Besides adorning the forest—Euterpe, another name for acai, is a Greek goddess whose name means “forest elegance”—açaí palms contribute with the carbon, nutrients, and water cycles, as well as with biomass generation in the world’s largest rainforest. The stretched leaves constantly fall, protecting and fertilizing the soil in their decomposition process. The increased appreciation of açaí has moreover increased the protection of natural vegetation, afforestation, and preventing deforestation in some areas of the Amazon.
Awash with proteins, amino acids, vitamins, fibers, healthy fats, and antioxidants, açaí has the power to increase energy levels, support muscle development, and strengthen the immunological system. These properties have caught the attention of sportspeople–especially surfers—in Rio de Janeiro. From there, the marble-sized fruit traveled to São Paulo and many corners of the world, becoming the “purple gold” of the Amazon. Nowadays, açaí is also a protagonist in natural skincare products due to its anti-aging properties.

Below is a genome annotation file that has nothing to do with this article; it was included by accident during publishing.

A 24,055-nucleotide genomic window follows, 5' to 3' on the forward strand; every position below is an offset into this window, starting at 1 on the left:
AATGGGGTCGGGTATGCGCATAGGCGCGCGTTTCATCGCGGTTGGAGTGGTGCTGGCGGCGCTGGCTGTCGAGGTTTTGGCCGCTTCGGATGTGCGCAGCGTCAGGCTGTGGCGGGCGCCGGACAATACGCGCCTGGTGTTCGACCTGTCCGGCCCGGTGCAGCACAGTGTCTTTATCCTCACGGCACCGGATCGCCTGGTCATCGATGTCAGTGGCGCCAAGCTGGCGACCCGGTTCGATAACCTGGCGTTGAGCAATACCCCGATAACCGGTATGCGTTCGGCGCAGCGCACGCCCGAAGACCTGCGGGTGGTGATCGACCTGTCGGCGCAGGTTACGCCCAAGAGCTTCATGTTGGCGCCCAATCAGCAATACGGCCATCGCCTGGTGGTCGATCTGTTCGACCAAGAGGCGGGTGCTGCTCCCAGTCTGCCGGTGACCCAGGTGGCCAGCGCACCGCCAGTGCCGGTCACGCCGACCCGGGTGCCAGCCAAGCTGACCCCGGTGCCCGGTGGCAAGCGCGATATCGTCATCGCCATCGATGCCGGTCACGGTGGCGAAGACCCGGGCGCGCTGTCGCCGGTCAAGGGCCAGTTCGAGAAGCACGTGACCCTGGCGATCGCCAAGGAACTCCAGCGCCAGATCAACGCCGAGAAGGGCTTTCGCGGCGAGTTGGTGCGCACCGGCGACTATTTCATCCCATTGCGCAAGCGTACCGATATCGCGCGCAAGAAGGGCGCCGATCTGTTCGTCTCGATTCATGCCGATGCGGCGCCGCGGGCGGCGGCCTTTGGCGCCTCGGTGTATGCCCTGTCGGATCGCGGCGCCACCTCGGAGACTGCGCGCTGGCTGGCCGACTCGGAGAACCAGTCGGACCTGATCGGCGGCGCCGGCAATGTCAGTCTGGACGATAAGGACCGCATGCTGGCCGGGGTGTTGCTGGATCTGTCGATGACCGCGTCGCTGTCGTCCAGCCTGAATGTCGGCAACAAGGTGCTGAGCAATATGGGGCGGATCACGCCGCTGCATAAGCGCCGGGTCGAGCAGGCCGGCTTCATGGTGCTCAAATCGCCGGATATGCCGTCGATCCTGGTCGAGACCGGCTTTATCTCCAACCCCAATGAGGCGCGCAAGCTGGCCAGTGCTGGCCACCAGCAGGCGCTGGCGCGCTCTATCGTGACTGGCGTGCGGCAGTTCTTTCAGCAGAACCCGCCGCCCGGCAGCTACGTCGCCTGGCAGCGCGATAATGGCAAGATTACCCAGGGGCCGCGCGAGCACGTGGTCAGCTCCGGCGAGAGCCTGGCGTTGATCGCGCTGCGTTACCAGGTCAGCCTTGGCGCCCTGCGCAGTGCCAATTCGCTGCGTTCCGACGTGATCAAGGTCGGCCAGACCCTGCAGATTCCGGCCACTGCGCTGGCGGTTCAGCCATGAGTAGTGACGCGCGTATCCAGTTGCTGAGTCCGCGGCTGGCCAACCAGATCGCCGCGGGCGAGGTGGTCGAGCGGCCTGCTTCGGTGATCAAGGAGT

Since açaí journeyed out of the Amazon borders, its commercialization has been generating roughly 40 million Brazilian Reais—currently 7.7 million US Dollars—per year. The açaí market has favored the creation of 25,000 jobs, including harvesting, transportation, commercialization, and processing activities. In the harvest cycle, açaí festivals infuse river communities with different rhythms, colors, and aromas. Boats bristling with açaí whizz throughout the night, making their way to local markets and distribution centers for days in a row.